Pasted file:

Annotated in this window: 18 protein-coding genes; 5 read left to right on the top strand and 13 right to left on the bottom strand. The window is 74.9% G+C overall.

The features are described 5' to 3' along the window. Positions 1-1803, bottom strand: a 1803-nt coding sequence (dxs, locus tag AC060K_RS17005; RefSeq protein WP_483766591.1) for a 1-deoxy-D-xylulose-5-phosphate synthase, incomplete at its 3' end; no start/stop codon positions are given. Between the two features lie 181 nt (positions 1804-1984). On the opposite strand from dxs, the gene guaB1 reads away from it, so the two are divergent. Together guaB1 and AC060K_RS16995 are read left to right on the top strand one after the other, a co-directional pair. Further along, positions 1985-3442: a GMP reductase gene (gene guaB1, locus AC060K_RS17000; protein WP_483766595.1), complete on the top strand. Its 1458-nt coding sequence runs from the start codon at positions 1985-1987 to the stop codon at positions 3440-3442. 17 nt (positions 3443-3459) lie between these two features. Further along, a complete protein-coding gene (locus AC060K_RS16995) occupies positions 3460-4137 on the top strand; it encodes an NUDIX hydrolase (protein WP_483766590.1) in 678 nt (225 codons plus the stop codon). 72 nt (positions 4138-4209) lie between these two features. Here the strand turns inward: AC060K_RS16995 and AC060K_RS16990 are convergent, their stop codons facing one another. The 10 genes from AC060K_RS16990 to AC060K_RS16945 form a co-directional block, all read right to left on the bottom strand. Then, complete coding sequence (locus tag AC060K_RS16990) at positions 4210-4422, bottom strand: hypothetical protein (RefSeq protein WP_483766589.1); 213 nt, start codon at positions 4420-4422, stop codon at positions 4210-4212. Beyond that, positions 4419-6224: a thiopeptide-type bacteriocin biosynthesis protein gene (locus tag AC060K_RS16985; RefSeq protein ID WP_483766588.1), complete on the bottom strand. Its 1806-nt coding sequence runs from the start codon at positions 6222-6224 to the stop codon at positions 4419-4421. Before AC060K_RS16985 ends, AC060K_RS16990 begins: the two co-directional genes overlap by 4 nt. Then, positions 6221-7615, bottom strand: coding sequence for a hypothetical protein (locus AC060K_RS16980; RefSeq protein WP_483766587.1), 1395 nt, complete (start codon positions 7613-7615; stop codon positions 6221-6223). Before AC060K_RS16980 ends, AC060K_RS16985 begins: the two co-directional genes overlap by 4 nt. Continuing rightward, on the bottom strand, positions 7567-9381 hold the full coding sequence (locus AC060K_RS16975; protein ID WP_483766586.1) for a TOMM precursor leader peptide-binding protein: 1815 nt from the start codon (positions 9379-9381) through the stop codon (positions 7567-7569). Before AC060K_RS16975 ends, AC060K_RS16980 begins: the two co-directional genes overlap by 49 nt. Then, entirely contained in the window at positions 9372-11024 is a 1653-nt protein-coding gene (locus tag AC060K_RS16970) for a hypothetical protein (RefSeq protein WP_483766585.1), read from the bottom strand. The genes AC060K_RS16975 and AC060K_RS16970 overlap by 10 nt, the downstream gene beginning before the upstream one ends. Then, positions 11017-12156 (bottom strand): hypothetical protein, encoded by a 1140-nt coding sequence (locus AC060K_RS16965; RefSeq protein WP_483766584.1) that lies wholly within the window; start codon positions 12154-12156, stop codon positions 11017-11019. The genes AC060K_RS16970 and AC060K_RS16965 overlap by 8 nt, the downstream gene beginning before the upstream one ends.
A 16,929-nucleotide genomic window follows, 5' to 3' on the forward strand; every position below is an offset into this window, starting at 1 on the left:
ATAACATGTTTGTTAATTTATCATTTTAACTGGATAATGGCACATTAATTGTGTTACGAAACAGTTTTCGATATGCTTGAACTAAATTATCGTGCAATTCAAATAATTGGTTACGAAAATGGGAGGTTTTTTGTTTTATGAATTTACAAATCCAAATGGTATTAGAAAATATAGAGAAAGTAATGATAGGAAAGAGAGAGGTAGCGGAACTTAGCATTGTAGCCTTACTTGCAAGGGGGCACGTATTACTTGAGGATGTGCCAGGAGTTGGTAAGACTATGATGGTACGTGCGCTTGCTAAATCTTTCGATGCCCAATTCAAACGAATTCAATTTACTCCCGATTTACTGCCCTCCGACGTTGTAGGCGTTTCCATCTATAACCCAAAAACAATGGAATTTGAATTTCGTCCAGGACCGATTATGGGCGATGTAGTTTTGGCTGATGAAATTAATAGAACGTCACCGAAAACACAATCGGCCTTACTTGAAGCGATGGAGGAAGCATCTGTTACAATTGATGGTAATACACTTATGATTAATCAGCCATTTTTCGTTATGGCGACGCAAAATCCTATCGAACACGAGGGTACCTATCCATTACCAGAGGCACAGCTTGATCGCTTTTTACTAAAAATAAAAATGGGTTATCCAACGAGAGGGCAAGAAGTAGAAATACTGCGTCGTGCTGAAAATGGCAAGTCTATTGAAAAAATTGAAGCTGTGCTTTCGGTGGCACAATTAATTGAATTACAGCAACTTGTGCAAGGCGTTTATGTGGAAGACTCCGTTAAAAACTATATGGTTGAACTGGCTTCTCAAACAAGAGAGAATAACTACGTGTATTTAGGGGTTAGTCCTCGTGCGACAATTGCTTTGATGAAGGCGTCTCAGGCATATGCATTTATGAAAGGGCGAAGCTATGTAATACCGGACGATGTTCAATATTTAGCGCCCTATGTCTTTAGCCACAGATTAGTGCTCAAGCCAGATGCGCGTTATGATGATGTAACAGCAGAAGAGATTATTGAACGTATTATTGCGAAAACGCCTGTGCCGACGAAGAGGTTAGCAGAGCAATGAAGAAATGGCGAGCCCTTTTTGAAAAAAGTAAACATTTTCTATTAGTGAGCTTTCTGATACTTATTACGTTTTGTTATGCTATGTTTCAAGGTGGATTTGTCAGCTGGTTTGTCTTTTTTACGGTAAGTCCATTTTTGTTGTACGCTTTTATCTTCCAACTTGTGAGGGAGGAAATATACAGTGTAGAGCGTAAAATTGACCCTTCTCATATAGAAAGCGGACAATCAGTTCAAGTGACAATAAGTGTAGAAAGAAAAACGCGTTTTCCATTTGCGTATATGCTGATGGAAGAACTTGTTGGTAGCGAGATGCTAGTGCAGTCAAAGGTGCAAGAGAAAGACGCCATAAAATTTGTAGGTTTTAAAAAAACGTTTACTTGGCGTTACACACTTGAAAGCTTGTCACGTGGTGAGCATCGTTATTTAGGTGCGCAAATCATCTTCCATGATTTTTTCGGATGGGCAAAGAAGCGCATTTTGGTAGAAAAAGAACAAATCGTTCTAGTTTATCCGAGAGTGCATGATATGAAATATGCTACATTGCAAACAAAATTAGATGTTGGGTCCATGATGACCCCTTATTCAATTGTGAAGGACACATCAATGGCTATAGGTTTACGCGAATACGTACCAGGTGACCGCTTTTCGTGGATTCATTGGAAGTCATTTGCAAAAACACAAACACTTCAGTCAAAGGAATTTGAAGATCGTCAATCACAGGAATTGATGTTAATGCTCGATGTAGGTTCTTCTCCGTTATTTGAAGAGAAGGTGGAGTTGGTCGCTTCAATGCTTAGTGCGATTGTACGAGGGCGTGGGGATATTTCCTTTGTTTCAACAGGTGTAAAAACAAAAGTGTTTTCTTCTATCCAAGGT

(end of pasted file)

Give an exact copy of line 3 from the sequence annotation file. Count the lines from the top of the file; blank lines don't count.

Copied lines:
A 16,929-nucleotide genomic window follows, 5' to 3' on the forward strand; every position below is an offset into this window, starting at 1 on the left: